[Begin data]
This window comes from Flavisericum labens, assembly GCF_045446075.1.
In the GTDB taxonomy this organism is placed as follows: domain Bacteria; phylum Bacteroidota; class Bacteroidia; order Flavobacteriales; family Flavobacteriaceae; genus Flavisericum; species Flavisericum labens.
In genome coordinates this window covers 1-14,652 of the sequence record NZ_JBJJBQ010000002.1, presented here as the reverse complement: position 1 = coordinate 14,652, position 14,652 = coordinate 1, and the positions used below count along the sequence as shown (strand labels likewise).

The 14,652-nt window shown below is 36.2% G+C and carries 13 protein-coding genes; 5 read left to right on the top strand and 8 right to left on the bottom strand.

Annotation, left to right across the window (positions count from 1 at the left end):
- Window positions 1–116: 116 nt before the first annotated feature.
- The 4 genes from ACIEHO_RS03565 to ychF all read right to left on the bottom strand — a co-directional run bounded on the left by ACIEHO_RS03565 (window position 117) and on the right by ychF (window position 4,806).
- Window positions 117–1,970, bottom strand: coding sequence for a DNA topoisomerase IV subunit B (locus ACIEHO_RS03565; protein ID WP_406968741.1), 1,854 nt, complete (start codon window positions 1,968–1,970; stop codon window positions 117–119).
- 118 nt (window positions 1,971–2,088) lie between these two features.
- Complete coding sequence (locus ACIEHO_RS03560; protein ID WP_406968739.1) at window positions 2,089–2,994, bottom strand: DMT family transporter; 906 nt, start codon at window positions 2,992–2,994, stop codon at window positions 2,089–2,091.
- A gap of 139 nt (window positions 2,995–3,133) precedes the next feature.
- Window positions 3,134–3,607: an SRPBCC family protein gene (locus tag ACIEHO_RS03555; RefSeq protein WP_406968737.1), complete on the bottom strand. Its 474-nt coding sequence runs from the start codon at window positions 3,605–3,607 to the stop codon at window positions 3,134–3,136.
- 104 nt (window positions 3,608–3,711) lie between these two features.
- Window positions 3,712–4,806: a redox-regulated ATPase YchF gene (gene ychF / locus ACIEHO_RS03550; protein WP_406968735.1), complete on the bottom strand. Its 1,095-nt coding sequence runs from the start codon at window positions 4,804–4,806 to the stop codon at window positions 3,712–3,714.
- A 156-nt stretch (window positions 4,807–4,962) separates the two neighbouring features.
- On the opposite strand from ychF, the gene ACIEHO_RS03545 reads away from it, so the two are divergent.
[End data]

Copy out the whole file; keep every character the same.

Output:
This window comes from Flavisericum labens, assembly GCF_045446075.1.
In the GTDB taxonomy this organism is placed as follows: domain Bacteria; phylum Bacteroidota; class Bacteroidia; order Flavobacteriales; family Flavobacteriaceae; genus Flavisericum; species Flavisericum labens.
In genome coordinates this window covers 1-14,652 of the sequence record NZ_JBJJBQ010000002.1, presented here as the reverse complement: position 1 = coordinate 14,652, position 14,652 = coordinate 1, and the positions used below count along the sequence as shown (strand labels likewise).

The 14,652-nt window shown below is 36.2% G+C and carries 13 protein-coding genes; 5 read left to right on the top strand and 8 right to left on the bottom strand.

Annotation, left to right across the window (positions count from 1 at the left end):
- Window positions 1–116: 116 nt before the first annotated feature.
- The 4 genes from ACIEHO_RS03565 to ychF all read right to left on the bottom strand — a co-directional run bounded on the left by ACIEHO_RS03565 (window position 117) and on the right by ychF (window position 4,806).
- Window positions 117–1,970, bottom strand: coding sequence for a DNA topoisomerase IV subunit B (locus ACIEHO_RS03565; protein ID WP_406968741.1), 1,854 nt, complete (start codon window positions 1,968–1,970; stop codon window positions 117–119).
- 118 nt (window positions 1,971–2,088) lie between these two features.
- Complete coding sequence (locus ACIEHO_RS03560; protein ID WP_406968739.1) at window positions 2,089–2,994, bottom strand: DMT family transporter; 906 nt, start codon at window positions 2,992–2,994, stop codon at window positions 2,089–2,091.
- A gap of 139 nt (window positions 2,995–3,133) precedes the next feature.
- Window positions 3,134–3,607: an SRPBCC family protein gene (locus tag ACIEHO_RS03555; RefSeq protein WP_406968737.1), complete on the bottom strand. Its 474-nt coding sequence runs from the start codon at window positions 3,605–3,607 to the stop codon at window positions 3,134–3,136.
- 104 nt (window positions 3,608–3,711) lie between these two features.
- Window positions 3,712–4,806: a redox-regulated ATPase YchF gene (gene ychF / locus ACIEHO_RS03550; protein WP_406968735.1), complete on the bottom strand. Its 1,095-nt coding sequence runs from the start codon at window positions 4,804–4,806 to the stop codon at window positions 3,712–3,714.
- A 156-nt stretch (window positions 4,807–4,962) separates the two neighbouring features.
- On the opposite strand from ychF, the gene ACIEHO_RS03545 reads away from it, so the two are divergent.